Since BPG already holds one of Berkeley’s coveted dispensary permits, it only needs a zoning certificate to move its operations. After hearing of its plans, the Cannabis Commission voted Jan. 9 to certify that BPG was in compliance with city and state operational and safety standards. The new site is also 600 feet from K-12 schools and parks, as required by Berkeley municipal code. On Jan. 21, Berkeley issued BPG a zoning certificate to move. BPG will have to apply for a building permit to remodel the building. No timetable has been finalized for the move, said Fontán.

“This is an opportunity we had to take because 2366 San Pablo Ave. was always a band-aid solution,” said Fontán.


While BPG was not required to inform neighbors of its plans, it wants to involve the community and solicit ideas and suggestions for the space, according to Sabrina Fendrick, BPG’s chief public affairs officer. BPG has set a community meeting for Friday, Jan. 31, from 1-2 p.m. at the West Branch Library.

The lack of notice has infuriated Carol Denney who lives nearby and is a long-time activist against secondhand smoke. She heard about the Jan. 9 Cannabis Commission meeting just by chance and was the only person to speak out against BPG’s move, she said.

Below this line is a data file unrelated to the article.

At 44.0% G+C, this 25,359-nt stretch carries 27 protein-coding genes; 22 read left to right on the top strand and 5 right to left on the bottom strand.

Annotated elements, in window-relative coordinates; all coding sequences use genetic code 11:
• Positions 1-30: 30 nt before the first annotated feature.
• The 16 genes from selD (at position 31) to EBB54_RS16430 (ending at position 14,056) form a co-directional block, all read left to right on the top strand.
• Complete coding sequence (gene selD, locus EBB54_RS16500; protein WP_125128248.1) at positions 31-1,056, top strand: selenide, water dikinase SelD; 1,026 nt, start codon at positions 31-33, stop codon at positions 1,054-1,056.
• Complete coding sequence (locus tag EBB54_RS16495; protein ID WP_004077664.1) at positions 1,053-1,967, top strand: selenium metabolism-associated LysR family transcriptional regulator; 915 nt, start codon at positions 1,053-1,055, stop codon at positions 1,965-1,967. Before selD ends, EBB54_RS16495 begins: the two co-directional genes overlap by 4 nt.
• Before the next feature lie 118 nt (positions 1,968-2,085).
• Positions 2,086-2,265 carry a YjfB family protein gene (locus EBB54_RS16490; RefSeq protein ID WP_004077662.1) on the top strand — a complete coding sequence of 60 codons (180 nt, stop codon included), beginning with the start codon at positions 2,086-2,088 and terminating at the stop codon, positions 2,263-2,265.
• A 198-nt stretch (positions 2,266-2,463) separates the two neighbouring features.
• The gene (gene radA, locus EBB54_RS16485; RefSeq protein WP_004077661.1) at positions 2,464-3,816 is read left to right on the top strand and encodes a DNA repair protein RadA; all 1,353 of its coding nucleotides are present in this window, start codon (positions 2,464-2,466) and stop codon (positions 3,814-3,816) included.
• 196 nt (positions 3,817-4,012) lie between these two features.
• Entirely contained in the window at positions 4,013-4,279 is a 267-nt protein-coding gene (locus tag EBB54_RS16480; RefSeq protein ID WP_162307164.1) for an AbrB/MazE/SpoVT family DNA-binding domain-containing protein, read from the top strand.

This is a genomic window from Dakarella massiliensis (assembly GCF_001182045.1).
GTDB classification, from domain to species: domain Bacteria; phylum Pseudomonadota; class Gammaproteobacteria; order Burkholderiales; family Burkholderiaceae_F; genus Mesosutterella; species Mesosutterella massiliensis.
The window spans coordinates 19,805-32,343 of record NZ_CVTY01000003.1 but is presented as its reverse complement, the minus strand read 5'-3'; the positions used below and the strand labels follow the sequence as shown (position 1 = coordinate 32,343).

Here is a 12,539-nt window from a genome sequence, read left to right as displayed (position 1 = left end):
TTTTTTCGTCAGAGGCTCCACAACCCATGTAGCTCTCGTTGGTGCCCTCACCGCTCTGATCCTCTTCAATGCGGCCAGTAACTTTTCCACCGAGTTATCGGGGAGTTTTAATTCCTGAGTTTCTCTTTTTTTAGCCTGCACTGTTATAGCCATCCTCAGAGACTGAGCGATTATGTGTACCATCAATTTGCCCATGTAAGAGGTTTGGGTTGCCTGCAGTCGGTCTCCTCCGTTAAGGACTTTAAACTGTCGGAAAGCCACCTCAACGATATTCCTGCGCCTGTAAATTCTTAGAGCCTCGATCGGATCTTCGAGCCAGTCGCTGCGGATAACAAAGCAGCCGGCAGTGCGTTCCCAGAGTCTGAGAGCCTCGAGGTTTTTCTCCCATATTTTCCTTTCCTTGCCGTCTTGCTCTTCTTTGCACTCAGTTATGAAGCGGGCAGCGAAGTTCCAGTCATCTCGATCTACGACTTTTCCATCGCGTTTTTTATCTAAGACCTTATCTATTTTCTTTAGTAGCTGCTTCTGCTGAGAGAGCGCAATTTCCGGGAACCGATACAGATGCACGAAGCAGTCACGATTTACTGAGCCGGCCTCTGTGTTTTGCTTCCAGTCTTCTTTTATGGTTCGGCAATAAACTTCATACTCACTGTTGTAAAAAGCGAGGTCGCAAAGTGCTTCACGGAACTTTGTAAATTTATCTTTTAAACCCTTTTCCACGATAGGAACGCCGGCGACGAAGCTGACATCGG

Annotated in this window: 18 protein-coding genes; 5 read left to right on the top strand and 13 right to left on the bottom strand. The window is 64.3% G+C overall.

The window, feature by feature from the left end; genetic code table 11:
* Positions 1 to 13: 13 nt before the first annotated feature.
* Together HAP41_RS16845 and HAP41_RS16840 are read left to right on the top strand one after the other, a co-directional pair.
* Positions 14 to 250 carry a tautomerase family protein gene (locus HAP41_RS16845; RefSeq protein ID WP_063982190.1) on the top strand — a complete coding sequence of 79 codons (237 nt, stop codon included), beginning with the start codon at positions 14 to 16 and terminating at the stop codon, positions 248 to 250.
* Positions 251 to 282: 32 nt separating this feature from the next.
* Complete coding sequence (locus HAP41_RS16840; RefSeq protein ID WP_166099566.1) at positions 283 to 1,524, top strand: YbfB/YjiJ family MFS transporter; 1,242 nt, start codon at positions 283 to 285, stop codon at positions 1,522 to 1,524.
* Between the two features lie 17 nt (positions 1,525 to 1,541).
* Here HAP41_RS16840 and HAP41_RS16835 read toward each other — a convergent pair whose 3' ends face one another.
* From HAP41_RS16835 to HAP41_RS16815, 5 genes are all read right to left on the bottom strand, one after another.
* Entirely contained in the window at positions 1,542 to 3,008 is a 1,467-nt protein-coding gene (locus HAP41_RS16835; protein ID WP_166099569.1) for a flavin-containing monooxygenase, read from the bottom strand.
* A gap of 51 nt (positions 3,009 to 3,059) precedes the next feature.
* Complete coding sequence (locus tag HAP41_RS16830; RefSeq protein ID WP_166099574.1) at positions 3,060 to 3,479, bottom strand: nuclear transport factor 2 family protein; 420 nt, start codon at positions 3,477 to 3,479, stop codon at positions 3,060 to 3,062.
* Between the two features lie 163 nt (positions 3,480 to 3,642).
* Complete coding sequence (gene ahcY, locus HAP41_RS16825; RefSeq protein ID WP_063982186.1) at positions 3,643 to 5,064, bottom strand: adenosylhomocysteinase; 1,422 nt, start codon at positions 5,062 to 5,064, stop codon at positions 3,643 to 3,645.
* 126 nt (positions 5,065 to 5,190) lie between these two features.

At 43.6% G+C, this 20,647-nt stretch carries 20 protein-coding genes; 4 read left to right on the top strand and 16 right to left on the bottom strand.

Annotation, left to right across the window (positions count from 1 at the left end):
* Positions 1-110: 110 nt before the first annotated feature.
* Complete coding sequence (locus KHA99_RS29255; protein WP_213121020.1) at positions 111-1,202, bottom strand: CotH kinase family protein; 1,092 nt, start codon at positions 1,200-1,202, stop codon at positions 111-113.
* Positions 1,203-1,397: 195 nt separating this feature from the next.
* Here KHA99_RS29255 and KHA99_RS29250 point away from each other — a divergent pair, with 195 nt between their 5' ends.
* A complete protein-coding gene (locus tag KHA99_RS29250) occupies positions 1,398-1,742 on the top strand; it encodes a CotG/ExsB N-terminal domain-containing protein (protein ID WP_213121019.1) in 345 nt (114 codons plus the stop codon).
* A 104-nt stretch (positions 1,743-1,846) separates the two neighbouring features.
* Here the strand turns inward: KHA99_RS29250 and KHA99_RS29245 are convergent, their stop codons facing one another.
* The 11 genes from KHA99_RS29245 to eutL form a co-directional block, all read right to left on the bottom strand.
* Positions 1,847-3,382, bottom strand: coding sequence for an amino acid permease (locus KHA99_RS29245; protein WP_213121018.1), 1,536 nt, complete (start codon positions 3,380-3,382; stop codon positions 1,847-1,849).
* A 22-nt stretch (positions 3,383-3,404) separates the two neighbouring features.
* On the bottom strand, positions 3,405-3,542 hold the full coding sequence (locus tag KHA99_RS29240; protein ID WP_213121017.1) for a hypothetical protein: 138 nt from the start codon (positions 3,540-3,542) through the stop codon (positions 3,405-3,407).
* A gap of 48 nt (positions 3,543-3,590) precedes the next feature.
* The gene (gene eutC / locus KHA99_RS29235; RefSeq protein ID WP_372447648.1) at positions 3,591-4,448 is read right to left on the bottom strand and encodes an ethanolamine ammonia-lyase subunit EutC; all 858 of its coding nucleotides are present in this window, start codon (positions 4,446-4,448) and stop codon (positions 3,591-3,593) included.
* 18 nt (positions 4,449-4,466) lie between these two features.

“They (BPG) did a lot of outreach to make it seem like they didn’t have any opposition,” said Denney.

She said there is an artificial distinction between smoking tobacco and cannabis — both involve combustion and inhalation of particulates. Employees at BPG will be exposed to secondhand smoke if there is a vape lounge, despite the ventilation system, she said. She is also concerned that BPG will be close to the West Branch of the Berkeley Public Library, even though Berkeley law does not require a buffer zone around libraries.

Denney and a group of about five neighbors have made flyers to inform the neighborhood about what is going on, she said.

Last week, someone posted flyers on the windows of 1101 University, according to Fendrick. Denney does not know who put them there, she said.


“Berkeley City Council proposes marijuana dispensary and vape lounge by West Branch public library,” one flyer read. “What happened? Big Cannabis is what happened. Most of the Berkeley City Council has taken money from the dispensary or representative…. Protest this insult to our families, our children, and our neighborhood, the oldest in Berkeley….Big Cannabis throws a lot of money around. But it can’t vote like we can. Tell your neighbors. Call the mayor.”

“Eighty percent of Berkeley voted to make cannabis legal,” said Fontán. “Being harassed and treated like this I find very unfair and sad. If the residents of Berkeley can’t accept these progressive changes it’s really shocking and kind of hurtful given our 20-year relationship with the community.”